Zoffany, a fine textile company, recently collaborated with artist Melissa White to produce the Arden collection, which is chock full of gorgeous, Elizabethan-inspired textiles and wall coverings. White is a designer and mural artist who specializes in Elizabethan painted decoration, which was very popular during the 16th and 17th centuries. Homeowners would hire local craftsmen to paint these decorations in their homes, which have largely been lost due to tastes and styles changing. Fortunately, some examples of Elizabethan painted decoration have been found during renovation processes or behind paneling. White has used these examples to recreate the designs for private clients as well as public buildings, such as Shakespeare’s Birthplace and several UK museums. Fairlyte is the name of White’s studio, and she has a separate, very informative website to discuss the history of Elizabethan decoration.
White talks about the collection itself with UK Home & Garden.
White was apprenticed to David Cutmore, an expert in Elizabethan decoration and design, and they worked closely together until his death in May of 2012. The Arden collection was a collaboration between the two of them. They created the artwork for the collaboration on large plastered canvases with the same techniques used for their private commissions, which include aging, distressing, cracking, rubbing out and washing back, and each hand-painted artwork has been engraved to retain the hand crafted appearance of the originals.
The names of the fabrics and wall coverings in the Arden collection are largely derived from the areas and houses in which the original Elizabethan artworks were discovered. The Canterbury pattern, for example, was based on a multivine artwork discovered in a house in Canterbury. The house was demolished years ago, but the painted wall was rescued, restored and put on display in the Museum of Canterbury in 2010. The Saffron Walden Tracery and Border was based on a design discovered in 1924 in the market town of Saffron Walden, Essex. It is an example of what was known is “antickework”: black scrolling designs on a white background.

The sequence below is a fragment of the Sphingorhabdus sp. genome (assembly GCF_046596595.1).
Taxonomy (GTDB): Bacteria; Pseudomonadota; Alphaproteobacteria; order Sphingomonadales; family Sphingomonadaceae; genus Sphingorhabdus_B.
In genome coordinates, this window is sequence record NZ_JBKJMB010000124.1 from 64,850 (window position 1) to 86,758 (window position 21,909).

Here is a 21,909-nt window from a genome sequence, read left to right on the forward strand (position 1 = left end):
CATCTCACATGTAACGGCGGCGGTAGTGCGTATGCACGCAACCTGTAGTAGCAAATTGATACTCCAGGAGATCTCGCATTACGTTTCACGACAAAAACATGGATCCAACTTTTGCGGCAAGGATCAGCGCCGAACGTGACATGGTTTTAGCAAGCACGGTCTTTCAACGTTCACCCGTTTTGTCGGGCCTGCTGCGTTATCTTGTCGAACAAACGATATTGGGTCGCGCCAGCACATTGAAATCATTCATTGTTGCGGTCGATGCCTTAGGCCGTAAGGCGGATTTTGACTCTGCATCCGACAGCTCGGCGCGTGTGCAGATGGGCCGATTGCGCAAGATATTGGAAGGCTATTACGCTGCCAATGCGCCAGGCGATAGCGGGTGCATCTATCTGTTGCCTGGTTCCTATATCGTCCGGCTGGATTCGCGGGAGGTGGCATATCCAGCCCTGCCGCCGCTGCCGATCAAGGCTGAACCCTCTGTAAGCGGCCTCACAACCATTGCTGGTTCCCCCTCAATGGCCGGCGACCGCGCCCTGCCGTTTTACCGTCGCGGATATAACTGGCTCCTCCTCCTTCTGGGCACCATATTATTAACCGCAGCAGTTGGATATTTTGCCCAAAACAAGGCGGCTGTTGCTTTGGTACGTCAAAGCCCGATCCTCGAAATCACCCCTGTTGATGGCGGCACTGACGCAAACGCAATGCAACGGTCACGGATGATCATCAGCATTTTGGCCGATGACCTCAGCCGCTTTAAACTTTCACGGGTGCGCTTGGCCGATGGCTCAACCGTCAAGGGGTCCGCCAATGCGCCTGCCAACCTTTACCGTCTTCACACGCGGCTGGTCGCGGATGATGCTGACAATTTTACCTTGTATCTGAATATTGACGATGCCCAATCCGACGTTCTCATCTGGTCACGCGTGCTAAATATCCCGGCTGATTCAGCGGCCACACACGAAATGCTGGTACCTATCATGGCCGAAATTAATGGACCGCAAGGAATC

White’s Merchant House Stripe wall covering is taken from—where else?—The Merchant’s House in Marlborough, built in the mid 17th century and owned by silk merchant Thomas Bayly. The original wall painting, which was likely inspired by silk wall hangings from the Netherlands imported by Bayly, can still be seen in the dining room. Existing wall paintings are extremely rare and this one was hidden for centuries before being rediscovered in 1991.
The Verdure design was based on a late 17th century painted cloth found at Owlpen Manor in the Cotswolds. Mille Fleurs is taken from White and Cutmore’s archive, and appears to represent silk hangings with gold thread. A replica of this design was painted by White and Cutmore at Shakespeare’s Birthplace Museum in Stratford-upon-Avon. Zoffany has printed it on wide width wall paper and produced the design in a beautiful embroidered fabric.
We were so excited to receive our wall covering and fabric memo samples from this collection. There truly is nothing like experiencing the feel of wall coverings and fabrics in person, and these did not disappoint. There are many gorgeous fabrics and wall coverings in this Zoffany collection, and we hope to find just the right application for them!